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Even the most obnoxious person can be right.
Some people will self-flagellate before admitting an enemy is correct, because looking foolish is apparently preferable to making concessions. So instead of embarrassing themselves in this manner, it’s better for those unable to stomach Don Cherry to admit he was right about Tomas Hertl and his dazzling goal against New York last week.
A fair summary of Cherry’s analysis is as follows: when an opponent is soundly beaten, as New York was by San Jose, there is no need to humiliate them further with hot-dogging. That is what young Hertl did, likely unintentionally, when he became the youngest player since 1988 to score four goals in one game.
I say “likely unintentionally” because Hertl is a 19-year-old rookie from the Czech Republic; a country at the center of a European continent where flamboyant soccer celebrations reign. Hertl is a kid and doesn’t know any better, something that Cherry, in a surprising interval of reasonableness, made clear while avoiding his typical miasmic criticism of European hockey culture.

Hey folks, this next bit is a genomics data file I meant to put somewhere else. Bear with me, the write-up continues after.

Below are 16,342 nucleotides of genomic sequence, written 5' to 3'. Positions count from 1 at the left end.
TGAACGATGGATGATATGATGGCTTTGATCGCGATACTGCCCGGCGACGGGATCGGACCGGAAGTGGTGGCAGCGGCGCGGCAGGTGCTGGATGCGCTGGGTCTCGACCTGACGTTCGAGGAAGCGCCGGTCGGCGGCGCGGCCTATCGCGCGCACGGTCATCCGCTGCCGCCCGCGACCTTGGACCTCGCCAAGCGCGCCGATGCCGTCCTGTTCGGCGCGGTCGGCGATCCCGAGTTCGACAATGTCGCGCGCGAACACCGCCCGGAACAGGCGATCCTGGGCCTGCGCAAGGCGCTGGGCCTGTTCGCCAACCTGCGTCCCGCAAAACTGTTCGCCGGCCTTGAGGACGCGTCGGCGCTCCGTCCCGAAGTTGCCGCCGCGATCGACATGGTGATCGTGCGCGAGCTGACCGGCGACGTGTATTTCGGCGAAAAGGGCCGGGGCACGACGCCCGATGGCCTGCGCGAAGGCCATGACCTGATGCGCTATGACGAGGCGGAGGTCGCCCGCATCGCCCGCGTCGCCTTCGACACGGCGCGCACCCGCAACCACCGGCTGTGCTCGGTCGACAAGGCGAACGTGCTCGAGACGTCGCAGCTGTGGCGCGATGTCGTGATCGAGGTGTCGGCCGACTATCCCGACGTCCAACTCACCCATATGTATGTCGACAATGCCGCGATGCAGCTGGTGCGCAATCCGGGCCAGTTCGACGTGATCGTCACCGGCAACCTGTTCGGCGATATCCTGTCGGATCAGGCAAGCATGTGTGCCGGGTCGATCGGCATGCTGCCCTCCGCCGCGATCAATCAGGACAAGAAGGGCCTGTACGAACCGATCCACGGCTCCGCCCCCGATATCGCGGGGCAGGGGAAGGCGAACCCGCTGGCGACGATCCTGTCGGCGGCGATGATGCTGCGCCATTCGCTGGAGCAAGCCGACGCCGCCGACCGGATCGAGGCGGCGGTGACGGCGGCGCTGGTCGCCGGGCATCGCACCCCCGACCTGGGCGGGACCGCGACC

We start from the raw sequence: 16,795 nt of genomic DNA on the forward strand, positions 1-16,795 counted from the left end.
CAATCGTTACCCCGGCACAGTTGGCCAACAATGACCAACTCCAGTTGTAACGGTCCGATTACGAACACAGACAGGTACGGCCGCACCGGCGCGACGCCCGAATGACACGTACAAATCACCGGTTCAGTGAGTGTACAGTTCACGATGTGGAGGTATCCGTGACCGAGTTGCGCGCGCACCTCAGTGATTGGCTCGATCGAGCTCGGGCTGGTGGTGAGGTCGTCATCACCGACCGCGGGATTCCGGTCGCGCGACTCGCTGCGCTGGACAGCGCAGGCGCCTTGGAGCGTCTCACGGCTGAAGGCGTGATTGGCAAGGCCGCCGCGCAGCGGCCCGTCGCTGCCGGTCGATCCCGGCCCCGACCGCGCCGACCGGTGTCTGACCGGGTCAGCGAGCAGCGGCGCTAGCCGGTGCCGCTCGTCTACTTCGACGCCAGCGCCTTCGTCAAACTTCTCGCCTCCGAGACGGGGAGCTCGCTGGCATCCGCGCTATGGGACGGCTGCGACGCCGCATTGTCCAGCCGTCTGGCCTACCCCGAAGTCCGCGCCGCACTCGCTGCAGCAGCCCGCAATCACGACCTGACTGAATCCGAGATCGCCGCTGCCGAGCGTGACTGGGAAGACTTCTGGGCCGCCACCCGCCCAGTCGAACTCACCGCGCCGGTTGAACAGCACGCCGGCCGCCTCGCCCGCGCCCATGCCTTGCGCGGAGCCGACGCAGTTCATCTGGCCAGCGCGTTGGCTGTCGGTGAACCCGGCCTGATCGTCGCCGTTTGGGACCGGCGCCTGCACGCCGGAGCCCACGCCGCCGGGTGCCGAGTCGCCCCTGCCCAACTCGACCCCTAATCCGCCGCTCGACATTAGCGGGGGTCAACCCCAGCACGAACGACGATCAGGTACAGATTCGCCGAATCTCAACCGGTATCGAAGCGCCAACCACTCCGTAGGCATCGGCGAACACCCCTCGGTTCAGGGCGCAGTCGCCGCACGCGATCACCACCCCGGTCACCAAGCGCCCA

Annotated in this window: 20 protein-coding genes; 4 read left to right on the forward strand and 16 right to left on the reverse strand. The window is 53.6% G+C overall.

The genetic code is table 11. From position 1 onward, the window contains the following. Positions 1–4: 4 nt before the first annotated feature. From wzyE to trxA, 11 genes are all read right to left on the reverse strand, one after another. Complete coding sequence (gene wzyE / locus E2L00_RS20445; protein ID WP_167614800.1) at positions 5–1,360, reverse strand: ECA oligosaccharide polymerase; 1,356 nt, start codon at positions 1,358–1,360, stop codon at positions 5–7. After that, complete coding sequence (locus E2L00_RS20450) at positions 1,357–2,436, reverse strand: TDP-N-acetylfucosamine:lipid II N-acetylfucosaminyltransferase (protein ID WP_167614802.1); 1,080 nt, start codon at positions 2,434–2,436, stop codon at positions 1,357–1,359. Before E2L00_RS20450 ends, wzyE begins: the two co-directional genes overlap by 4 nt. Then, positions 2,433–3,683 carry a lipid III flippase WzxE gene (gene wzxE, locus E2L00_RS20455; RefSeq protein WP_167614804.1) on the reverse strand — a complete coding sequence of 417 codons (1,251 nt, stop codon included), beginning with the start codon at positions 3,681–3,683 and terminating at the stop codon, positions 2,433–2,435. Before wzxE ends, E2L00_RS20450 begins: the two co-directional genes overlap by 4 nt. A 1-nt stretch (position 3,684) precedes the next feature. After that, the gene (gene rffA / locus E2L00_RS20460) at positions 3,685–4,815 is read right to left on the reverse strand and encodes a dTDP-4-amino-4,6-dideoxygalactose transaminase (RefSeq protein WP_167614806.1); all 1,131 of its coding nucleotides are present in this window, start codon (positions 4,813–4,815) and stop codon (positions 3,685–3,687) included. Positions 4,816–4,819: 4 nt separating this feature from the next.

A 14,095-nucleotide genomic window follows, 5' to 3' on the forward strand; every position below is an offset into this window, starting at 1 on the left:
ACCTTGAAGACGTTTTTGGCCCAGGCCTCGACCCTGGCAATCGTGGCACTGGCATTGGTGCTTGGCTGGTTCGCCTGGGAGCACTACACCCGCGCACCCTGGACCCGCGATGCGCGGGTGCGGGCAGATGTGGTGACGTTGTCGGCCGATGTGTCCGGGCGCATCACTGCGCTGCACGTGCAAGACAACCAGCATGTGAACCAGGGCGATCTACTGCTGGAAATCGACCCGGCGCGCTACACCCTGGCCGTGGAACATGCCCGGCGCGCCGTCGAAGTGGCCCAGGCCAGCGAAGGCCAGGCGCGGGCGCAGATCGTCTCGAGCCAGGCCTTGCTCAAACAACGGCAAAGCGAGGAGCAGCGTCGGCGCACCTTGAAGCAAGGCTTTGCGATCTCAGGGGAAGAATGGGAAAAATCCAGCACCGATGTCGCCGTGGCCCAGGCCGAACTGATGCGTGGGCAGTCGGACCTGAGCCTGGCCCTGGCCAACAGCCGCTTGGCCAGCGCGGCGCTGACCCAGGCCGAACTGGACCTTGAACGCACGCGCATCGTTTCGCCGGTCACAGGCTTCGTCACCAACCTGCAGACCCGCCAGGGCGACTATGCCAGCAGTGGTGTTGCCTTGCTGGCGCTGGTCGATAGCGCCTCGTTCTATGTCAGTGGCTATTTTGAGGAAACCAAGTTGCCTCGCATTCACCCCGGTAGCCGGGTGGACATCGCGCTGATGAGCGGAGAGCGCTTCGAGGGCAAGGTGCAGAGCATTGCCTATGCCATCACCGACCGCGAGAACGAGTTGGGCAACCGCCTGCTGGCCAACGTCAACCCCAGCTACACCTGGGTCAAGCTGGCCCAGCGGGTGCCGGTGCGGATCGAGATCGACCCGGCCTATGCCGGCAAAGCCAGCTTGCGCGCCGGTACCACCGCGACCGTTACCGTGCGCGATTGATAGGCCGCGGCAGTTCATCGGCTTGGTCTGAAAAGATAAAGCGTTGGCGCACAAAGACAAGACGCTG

Cherry shocked his critics further when he stated that if the game were tied or otherwise close, the goal would have been just a beauty and not an insulting one. “What if this was your brother? What if this was your son?” was a melodramatic way for Cherry to lament the mortification of Rangers goalie, Martin Biron. But generally, Cherry reacted just the way a thoughtful appraiser of hockey would be expected to.
It’s doubtful Cherry supporters themselves would describe the man as a “thoughtful appraiser.” His appeal, totally lost on me, comes from his provincial, traditionalist attitude toward the game.
Observant people should remember that the old conflicts with the new; right conflicts with left; dark conflicts with light, but that which conflicts can also instruct, and subjective antagonists indirectly ally with subjective protagonists all the time.
Gore Vidal hated William Buckley, but both wanted to end the drug war.
Ronald Reagan thought the USSR was an evil empire, but so did Francisco Franco, Benito Mussolini and Adolph Hitler.
The phrases “a stopped watch is right twice a day” and “the enemy of my enemy is my friend” express similar sentiments. I’m stating well-known truths here, but knowing something intellectually is different than understanding. Truisms from people who cause our skin to crawl and blood to boil can make us understand, truly and deeply understand, that wisdom can come from anyone.
The quantity of wisdom coming from someone is a separate question, especially, when Cherry is involved. Godwin’s Law states that all heated conversations will involve Hitler or some other villain. You will notice the law’s application when people imply your sympathy for monsters and announce, “that’s what so-and-so said!”
Cherry is obnoxious, but not a monster, and while it’s inconvenient that obnoxious people can be right, it is true, nonetheless.